The economic reports from Canada last week painted a mixed picture. While on one hand, the labor market was seen to be steady, other reports pertaining to the housing market came out mixed.
Data released last week showed that Canada’s unemployment rate fell to 5.8% for July. This was better than expected as economists polled forecast that the unemployment rate would fall to 5.9%. In June, Canada’s unemployment rate was at 6.0%.
During the month, the Canadian economy added 54.1k jobs. This was much better than the median forecasts of 17.0k and higher from June’s gains of 31.8k. The data underlined the fact that it would be good enough of a report for the Bank of Canada to proceed with one more rate hike at one of the upcoming meetings.
However, other aspects of the economy painted a mixed picture, but it is unlikely to seriously alter any plans from the Bank of Canada.
Canada building permits fall in June
The latest data from Canada on building permits showed a surprise decline as fewer building permits were issued for the month of June. This retraced some of the gains made from the month before.
Official data released by Statistics Canada showed that the total value of building permits fell 2.3% to 8.09 billion Canadian dollars. This was higher than the median forecasts which estimated a decline of 1.2% for the month.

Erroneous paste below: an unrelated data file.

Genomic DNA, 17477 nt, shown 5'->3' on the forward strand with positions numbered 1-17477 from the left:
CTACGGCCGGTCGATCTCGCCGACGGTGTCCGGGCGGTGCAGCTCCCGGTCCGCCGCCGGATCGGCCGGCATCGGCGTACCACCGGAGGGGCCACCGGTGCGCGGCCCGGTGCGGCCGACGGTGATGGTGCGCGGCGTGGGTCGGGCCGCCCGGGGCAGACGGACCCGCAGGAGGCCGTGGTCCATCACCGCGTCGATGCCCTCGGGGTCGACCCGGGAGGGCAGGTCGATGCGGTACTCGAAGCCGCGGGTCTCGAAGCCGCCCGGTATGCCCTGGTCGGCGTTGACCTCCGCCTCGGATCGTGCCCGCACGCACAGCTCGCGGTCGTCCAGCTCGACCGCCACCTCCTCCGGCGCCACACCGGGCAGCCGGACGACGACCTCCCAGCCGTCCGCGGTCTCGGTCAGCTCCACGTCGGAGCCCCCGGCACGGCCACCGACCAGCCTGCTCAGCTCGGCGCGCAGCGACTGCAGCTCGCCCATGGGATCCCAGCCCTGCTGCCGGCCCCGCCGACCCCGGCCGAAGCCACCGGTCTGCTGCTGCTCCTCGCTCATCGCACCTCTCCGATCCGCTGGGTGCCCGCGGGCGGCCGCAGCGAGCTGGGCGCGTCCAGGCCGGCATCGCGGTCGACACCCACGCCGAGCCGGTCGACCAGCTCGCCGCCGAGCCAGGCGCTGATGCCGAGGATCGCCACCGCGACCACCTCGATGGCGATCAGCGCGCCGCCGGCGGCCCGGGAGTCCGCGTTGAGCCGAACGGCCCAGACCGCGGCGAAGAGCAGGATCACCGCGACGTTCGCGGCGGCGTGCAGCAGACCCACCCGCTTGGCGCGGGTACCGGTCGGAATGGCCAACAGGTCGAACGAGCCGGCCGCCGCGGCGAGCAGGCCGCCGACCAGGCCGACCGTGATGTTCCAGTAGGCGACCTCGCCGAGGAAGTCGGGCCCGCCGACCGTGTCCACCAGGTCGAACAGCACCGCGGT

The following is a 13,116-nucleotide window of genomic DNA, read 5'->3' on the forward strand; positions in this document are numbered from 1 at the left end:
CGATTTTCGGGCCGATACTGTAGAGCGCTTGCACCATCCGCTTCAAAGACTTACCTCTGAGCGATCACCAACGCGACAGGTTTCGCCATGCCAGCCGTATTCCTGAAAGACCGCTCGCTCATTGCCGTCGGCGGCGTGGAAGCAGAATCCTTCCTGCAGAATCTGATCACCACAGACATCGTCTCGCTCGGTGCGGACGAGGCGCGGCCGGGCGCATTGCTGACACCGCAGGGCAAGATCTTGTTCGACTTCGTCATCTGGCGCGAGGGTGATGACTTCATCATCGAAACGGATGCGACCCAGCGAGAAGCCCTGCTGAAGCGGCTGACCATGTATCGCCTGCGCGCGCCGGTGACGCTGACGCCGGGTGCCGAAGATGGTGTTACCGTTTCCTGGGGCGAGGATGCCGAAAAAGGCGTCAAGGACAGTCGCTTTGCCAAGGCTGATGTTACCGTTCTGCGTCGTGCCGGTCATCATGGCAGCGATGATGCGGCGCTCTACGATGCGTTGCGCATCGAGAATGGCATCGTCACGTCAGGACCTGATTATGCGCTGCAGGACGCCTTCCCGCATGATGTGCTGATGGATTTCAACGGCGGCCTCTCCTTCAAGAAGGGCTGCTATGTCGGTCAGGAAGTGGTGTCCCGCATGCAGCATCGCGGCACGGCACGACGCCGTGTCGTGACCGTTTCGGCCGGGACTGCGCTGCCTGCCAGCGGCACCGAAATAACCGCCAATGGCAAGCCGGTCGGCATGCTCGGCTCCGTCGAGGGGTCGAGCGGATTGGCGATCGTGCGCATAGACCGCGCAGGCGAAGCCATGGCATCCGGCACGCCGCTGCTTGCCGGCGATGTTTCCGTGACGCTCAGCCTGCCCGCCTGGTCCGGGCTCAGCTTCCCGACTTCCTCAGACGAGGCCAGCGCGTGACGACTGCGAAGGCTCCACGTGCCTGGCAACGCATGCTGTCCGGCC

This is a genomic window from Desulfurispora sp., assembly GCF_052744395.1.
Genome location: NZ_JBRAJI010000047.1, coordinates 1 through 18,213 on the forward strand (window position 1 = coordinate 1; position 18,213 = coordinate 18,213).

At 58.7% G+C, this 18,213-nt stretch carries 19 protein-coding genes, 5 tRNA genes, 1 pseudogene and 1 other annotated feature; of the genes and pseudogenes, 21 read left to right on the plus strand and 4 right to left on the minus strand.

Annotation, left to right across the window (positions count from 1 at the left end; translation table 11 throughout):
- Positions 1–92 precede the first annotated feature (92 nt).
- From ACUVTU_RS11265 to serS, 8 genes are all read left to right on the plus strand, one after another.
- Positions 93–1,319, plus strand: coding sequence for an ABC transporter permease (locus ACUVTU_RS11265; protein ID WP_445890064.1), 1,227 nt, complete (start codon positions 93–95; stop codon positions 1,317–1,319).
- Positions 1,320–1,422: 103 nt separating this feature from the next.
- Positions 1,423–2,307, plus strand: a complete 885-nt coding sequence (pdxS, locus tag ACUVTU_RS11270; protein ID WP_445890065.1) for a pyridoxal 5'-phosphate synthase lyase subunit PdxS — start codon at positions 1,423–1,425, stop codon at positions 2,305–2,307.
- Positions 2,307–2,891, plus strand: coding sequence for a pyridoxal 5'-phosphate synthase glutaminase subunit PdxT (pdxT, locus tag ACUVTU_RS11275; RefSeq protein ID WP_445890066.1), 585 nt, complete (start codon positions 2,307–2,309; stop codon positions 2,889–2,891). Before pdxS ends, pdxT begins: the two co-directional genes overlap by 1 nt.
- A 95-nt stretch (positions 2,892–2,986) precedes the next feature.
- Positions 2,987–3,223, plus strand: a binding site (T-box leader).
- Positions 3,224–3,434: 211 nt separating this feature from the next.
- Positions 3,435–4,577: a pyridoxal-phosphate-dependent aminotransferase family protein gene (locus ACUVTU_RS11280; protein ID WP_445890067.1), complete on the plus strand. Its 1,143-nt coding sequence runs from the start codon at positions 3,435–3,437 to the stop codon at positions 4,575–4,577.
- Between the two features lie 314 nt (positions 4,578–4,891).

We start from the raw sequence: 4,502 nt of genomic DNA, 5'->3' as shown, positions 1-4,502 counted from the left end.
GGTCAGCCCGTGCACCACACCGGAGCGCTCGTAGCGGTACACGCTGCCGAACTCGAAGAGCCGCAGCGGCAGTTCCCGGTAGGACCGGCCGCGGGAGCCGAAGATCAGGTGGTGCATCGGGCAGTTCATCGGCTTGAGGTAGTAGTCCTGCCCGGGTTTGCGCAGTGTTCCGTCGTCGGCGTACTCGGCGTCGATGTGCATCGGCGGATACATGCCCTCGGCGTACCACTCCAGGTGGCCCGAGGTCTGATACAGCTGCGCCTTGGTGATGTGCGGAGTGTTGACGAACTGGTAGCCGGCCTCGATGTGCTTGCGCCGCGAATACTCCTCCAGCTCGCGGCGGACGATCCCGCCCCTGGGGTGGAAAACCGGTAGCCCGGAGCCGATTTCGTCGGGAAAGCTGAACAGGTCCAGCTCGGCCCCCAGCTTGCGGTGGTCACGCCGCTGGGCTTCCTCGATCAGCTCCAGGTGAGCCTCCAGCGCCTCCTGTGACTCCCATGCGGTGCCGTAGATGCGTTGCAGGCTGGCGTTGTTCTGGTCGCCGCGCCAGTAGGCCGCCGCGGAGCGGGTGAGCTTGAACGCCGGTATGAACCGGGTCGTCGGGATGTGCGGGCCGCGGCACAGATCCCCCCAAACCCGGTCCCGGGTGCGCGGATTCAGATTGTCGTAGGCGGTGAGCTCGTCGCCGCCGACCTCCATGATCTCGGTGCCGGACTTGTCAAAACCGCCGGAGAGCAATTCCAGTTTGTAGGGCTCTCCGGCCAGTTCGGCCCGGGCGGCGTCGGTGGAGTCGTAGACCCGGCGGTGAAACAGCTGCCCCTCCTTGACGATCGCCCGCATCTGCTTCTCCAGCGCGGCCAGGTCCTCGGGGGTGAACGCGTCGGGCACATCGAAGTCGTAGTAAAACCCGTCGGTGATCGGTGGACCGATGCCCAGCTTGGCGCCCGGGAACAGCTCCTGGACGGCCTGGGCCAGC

Building permits data for the previous month was however revised to show a modest increase of 4.8% to 8.28 billion Canadian dollars. This was up from the initially reported headline print of 4.7%.
The building permits report is seen as an early indicator of the construction activity in the region. The report is based on a survey of 2,400 municipalities in Canada which represent close to 95% of the population.
On a year over year basis, the total value of building permits issued fell by 5.6%. This came largely due to a strong spike in building permits in June last year. The total value of residential permits declined 5.7% to 5.19 billion Canadian dollars during the reported month.
The declines were seen driven by a fall in multi-family dwellings which fell 8.0% during the month. The declines were however offset by an increase of 4.6% in the non-residential permits.
The data also feeds into the GDP and unemployment statistics. The construction sector is seen accounting for 7% of total employment in Canada while housing-related spending contributes to one-sixth of the total GDP output.
Canada housing starts to post a strong decline – July
The data on the housing starts released last week for the month of July showed a strong decline with a drop in construction dwellings.
Official data released by Canada Mortgage & Housing Corp. showed that housing starts came in at a seasonally adjusted rate of 206,314 units. This was a decline of 16.2% compared to June’s 246,200 units.
Canada’s home sales were seen slowing over the past year. This was mostly on account of tighter mortgage lending rules and stricter scrutiny of foreign home ownership.
The construction of multi-family units dragged the headline print as it fell by 20.3% on an annualized basis.
In contrast, however, new house prices were seen rising higher. The gains were the first in nearly seven months. Data from Statistics Canada showed that new housing price index had increased 0.1% from the month before, matching estimates.